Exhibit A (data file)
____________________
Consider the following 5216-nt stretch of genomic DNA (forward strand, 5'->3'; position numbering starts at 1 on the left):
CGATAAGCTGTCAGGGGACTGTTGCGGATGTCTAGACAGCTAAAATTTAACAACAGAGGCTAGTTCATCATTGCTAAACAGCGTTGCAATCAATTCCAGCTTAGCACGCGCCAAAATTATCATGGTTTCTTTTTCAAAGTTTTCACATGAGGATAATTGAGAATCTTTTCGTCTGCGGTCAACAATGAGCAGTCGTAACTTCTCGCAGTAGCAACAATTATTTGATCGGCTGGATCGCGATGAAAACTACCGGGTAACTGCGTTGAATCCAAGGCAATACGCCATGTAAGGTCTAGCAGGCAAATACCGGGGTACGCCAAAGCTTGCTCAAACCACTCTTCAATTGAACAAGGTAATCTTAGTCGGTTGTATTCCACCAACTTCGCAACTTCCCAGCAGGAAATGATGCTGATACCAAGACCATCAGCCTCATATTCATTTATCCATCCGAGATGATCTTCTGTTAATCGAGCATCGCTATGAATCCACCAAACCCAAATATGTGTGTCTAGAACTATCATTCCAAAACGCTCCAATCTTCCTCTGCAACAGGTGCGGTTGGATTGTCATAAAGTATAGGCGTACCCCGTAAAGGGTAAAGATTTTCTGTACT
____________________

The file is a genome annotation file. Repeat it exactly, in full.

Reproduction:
Consider the following 5216-nt stretch of genomic DNA (forward strand, 5'->3'; position numbering starts at 1 on the left):
CGATAAGCTGTCAGGGGACTGTTGCGGATGTCTAGACAGCTAAAATTTAACAACAGAGGCTAGTTCATCATTGCTAAACAGCGTTGCAATCAATTCCAGCTTAGCACGCGCCAAAATTATCATGGTTTCTTTTTCAAAGTTTTCACATGAGGATAATTGAGAATCTTTTCGTCTGCGGTCAACAATGAGCAGTCGTAACTTCTCGCAGTAGCAACAATTATTTGATCGGCTGGATCGCGATGAAAACTACCGGGTAACTGCGTTGAATCCAAGGCAATACGCCATGTAAGGTCTAGCAGGCAAATACCGGGGTACGCCAAAGCTTGCTCAAACCACTCTTCAATTGAACAAGGTAATCTTAGTCGGTTGTATTCCACCAACTTCGCAACTTCCCAGCAGGAAATGATGCTGATACCAAGACCATCAGCCTCATATTCATTTATCCATCCGAGATGATCTTCTGTTAATCGAGCATCGCTATGAATCCACCAAACCCAAATATGTGTGTCTAGAACTATCATTCCAAAACGCTCCAATCTTCCTCTGCAACAGGTGCGGTTGGATTGTCATAAAGTATAGGCGTACCCCGTAAAGGGTAAAGATTTTCTGTACT